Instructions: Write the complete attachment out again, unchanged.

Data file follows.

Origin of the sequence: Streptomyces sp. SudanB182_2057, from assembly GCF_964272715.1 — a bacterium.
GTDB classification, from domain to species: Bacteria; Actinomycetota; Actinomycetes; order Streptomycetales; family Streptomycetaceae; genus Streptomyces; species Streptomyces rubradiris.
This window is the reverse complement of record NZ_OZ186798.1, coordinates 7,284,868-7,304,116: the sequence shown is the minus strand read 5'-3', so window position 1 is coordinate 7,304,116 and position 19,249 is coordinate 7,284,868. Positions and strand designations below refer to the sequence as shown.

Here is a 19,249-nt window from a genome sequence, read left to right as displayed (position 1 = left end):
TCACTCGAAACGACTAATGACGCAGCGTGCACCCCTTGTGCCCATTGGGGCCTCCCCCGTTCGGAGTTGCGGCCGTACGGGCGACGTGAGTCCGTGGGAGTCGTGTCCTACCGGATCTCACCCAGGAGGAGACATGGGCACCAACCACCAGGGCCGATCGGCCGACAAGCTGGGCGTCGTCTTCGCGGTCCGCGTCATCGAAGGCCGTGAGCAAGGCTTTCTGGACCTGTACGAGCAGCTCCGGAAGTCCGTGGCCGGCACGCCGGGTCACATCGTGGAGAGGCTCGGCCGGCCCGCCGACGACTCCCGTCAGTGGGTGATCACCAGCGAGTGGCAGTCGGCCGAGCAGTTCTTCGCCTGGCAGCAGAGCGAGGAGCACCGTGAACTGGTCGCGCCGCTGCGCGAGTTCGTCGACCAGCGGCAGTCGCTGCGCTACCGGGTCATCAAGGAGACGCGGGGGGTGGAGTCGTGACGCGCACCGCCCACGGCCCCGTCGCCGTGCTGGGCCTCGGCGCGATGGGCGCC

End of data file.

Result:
Origin of the sequence: Streptomyces sp. SudanB182_2057, from assembly GCF_964272715.1 — a bacterium.
GTDB classification, from domain to species: Bacteria; Actinomycetota; Actinomycetes; order Streptomycetales; family Streptomycetaceae; genus Streptomyces; species Streptomyces rubradiris.
This window is the reverse complement of record NZ_OZ186798.1, coordinates 7,284,868-7,304,116: the sequence shown is the minus strand read 5'-3', so window position 1 is coordinate 7,304,116 and position 19,249 is coordinate 7,284,868. Positions and strand designations below refer to the sequence as shown.

Here is a 19,249-nt window from a genome sequence, read left to right as displayed (position 1 = left end):
TCACTCGAAACGACTAATGACGCAGCGTGCACCCCTTGTGCCCATTGGGGCCTCCCCCGTTCGGAGTTGCGGCCGTACGGGCGACGTGAGTCCGTGGGAGTCGTGTCCTACCGGATCTCACCCAGGAGGAGACATGGGCACCAACCACCAGGGCCGATCGGCCGACAAGCTGGGCGTCGTCTTCGCGGTCCGCGTCATCGAAGGCCGTGAGCAAGGCTTTCTGGACCTGTACGAGCAGCTCCGGAAGTCCGTGGCCGGCACGCCGGGTCACATCGTGGAGAGGCTCGGCCGGCCCGCCGACGACTCCCGTCAGTGGGTGATCACCAGCGAGTGGCAGTCGGCCGAGCAGTTCTTCGCCTGGCAGCAGAGCGAGGAGCACCGTGAACTGGTCGCGCCGCTGCGCGAGTTCGTCGACCAGCGGCAGTCGCTGCGCTACCGGGTCATCAAGGAGACGCGGGGGGTGGAGTCGTGACGCGCACCGCCCACGGCCCCGTCGCCGTGCTGGGCCTCGGCGCGATGGGCGCC